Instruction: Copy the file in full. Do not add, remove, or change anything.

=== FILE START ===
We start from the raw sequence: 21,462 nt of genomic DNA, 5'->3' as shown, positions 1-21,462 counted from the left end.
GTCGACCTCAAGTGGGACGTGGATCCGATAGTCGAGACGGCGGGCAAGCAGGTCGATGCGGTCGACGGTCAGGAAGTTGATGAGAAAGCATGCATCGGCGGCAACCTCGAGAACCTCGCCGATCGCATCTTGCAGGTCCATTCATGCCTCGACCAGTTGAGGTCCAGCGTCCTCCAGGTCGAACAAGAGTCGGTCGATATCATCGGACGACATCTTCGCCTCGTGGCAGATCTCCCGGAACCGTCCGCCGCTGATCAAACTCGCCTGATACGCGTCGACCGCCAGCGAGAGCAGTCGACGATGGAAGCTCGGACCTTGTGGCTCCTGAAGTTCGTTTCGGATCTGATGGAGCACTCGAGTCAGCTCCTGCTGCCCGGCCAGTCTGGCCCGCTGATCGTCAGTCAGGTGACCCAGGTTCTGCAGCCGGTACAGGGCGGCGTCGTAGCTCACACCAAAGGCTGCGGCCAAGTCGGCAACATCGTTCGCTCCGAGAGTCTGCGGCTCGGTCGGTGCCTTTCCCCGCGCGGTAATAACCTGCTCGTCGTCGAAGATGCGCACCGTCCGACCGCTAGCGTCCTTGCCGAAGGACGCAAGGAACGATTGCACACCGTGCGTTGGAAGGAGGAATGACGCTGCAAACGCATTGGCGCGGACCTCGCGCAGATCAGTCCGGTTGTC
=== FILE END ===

We start from the raw sequence: 21,462 nt of genomic DNA, 5'->3' as shown, positions 1-21,462 counted from the left end.
GTCGACCTCAAGTGGGACGTGGATCCGATAGTCGAGACGGCGGGCAAGCAGGTCGATGCGGTCGACGGTCAGGAAGTTGATGAGAAAGCATGCATCGGCGGCAACCTCGAGAACCTCGCCGATCGCATCTTGCAGGTCCATTCATGCCTCGACCAGTTGAGGTCCAGCGTCCTCCAGGTCGAACAAGAGTCGGTCGATATCATCGGACGACATCTTCGCCTCGTGGCAGATCTCCCGGAACCGTCCGCCGCTGATCAAACTCGCCTGATACGCGTCGACCGCCAGCGAGAGCAGTCGACGATGGAAGCTCGGACCTTGTGGCTCCTGAAGTTCGTTTCGGATCTGATGGAGCACTCGAGTCAGCTCCTGCTGCCCGGCCAGTCTGGCCCGCTGATCGTCAGTCAGGTGACCCAGGTTCTGCAGCCGGTACAGGGCGGCGTCGTAGCTCACACCAAAGGCTGCGGCCAAGTCGGCAACATCGTTCGCTCCGAGAGTCTGCGGCTCGGTCGGTGCCTTTCCCCGCGCGGTAATAACCTGCTCGTCGTCGAAGATGCGCACCGTCCGACCGCTAGCGTCCTTGCCGAAGGACGCAAGGAACGATTGCACACCGTGCGTTGGAAGGAGGAATGACGCTGCAAACGCATTGGCGCGGACCTCGCGCAGATCAGTCCGGTTGTC